Every time my husband picks up an extra shift, Carl gets a tension headache. He crawls into my lap moaning and crying and clutching his head. “Why won’t he come back?” Carl sobs. When I ask him what hurts he tells me he has “a head anxiety,” because “Daddy is at work.” Sometimes his headaches make him throw up, if he is crying hard enough. Medicine doesn’t help. For Carl, the only cure that works is family.

After Luke came home the other night, he tucked Carl in twice. A half hour later, Luke and I were snuggled in bed watching “grown-up” TV shows when we heard a whimpering shuffling noise on the stairs. Carl crawled dramatically into our room and flung himself on the bed. His “head anxiety was too much to handle Daddy working,” he claimed. Carl squirmed into the middle of us, face down, in a fetal position. We all squished in tightly, and watched a more PG show. He tgradually relaxed into a normal resting pose.  We just rubbed his back. After 20 minutes of snuggle, Carl had “enough of the Mommy and Daddy love” to feel better. While he went back to bed I pondered the fact that our mere presence could have that much of a healing effect. All we had to do was be there and love him.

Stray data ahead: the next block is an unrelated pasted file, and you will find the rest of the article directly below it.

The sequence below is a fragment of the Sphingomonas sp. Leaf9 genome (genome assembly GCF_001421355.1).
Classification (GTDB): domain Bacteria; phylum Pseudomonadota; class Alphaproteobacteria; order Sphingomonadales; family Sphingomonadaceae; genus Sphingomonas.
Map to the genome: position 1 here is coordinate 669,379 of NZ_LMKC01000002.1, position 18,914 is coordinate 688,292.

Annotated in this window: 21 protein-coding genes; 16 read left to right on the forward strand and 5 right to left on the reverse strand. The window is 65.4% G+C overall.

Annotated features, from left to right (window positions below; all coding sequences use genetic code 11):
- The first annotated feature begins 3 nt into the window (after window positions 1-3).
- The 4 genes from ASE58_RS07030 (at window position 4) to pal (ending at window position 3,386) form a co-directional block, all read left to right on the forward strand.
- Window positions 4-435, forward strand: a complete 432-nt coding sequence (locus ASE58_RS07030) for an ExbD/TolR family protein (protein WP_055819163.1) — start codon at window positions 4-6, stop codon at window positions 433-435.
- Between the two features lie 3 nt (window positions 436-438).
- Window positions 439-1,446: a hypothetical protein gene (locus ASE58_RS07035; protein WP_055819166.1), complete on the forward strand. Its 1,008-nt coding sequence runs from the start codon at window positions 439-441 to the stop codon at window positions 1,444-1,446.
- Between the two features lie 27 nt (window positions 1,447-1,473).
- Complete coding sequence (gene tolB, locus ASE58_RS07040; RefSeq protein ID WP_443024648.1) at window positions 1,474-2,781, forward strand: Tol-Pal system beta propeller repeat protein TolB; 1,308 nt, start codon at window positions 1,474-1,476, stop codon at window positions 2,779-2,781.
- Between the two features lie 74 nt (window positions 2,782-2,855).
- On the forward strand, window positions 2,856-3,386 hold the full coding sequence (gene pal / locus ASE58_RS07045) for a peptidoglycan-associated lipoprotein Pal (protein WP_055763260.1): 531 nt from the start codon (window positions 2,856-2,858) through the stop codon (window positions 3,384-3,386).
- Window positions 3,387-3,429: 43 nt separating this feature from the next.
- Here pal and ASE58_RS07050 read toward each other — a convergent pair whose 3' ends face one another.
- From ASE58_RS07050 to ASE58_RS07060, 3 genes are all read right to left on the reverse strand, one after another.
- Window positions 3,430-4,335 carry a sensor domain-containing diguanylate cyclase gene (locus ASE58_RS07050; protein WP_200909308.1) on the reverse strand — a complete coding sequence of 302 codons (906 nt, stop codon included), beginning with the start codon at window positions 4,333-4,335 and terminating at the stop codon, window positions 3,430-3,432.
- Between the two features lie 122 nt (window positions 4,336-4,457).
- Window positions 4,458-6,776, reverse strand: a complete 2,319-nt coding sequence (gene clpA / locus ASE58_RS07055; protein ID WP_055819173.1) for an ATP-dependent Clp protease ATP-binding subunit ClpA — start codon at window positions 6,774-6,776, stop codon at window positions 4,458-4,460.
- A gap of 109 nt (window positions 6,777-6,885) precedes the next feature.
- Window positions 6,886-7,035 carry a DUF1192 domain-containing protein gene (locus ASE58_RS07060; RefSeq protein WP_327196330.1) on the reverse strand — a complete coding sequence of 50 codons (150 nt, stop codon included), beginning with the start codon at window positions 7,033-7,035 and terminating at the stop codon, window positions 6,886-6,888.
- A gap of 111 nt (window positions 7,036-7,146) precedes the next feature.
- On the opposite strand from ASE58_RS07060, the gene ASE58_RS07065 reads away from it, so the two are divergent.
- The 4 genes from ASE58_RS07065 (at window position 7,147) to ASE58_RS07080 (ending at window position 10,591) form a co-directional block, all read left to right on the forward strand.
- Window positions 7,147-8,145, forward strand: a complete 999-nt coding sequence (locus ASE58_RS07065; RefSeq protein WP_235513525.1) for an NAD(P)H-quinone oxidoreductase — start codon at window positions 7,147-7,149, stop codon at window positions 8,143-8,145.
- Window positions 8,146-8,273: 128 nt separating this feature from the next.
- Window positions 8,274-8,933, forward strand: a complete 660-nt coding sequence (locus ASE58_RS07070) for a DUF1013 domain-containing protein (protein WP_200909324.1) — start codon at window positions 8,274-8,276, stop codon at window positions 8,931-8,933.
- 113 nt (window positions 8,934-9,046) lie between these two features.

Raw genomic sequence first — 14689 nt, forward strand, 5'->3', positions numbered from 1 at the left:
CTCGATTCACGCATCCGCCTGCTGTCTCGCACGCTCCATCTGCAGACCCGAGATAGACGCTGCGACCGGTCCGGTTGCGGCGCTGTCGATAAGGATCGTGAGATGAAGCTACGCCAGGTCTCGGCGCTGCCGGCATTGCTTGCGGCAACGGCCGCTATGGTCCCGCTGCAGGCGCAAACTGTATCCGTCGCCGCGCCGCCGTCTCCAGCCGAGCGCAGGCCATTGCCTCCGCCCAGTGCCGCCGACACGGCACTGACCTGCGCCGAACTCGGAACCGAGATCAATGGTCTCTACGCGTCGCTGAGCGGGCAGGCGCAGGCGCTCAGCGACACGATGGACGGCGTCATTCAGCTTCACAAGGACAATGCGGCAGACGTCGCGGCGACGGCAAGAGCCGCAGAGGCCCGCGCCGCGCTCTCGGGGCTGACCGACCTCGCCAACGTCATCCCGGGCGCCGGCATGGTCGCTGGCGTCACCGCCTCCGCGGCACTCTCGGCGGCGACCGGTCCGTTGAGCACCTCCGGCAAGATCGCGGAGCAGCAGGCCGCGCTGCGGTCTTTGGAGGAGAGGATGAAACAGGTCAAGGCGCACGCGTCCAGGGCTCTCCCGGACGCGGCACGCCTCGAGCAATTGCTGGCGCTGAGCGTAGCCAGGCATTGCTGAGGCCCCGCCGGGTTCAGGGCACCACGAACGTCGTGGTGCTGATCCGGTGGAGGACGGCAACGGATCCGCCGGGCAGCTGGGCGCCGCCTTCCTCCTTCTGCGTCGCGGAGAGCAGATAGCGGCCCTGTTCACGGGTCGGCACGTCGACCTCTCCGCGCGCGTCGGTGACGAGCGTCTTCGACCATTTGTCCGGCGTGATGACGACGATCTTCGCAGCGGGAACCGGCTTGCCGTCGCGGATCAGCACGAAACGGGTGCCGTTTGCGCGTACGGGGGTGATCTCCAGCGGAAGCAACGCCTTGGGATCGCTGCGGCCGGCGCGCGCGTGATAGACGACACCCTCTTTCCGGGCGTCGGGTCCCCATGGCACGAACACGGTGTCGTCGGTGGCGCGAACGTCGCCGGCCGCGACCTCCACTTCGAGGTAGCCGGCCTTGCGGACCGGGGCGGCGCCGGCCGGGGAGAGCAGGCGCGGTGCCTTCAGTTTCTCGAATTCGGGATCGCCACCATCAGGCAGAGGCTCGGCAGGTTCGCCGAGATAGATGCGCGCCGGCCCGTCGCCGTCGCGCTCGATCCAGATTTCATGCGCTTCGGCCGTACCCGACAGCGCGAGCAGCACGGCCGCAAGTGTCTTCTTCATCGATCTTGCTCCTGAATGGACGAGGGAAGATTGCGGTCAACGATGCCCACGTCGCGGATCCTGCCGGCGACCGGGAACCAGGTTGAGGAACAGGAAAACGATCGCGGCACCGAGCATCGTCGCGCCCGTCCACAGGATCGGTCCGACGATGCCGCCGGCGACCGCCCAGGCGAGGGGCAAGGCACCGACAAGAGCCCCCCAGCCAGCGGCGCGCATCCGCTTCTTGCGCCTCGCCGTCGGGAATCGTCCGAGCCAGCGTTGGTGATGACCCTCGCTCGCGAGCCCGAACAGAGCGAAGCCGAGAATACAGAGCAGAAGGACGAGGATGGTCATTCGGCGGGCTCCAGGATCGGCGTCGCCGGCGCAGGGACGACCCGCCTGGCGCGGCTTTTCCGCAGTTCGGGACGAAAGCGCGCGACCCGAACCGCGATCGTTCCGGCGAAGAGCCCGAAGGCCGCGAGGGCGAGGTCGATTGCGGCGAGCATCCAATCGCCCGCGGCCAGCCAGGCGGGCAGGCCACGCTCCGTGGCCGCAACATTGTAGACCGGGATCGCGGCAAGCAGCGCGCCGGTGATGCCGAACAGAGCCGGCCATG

All of this brings me back to their therapist who has shaped our family in so many ways. She has worked miracles in fighting that horrible  early childhood trauma. She has helped our kids see that they are safe enough to attach to us. I realize that while she is home with her new baby, she is doing much of the same work. Her new baby is learning that family means safety and mothers give love. This child will grow up feeling secure in the fact that food, warmth, affection, and love are all things that come with parents. She is providing her baby with all the things I wish someone had provided for Carl and Mary. I find this comforting because, let’s be honest, my kids aren’t the only ones feeling this separation anxiety right now.

In the end it’s all about family, and ours is here to stay. Thank goodness we have a therapist who understands this. Now if she would only come back! Had anyone ever heard of therapists cutting maternity leave short after being offered homemade cookies???? Flowers?? A fruit basket…?

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**Names have been changed to protect the privacy of those involved.

*If you’ve ever considered foster or adoptive care, I encourage you to get started on your own adventure.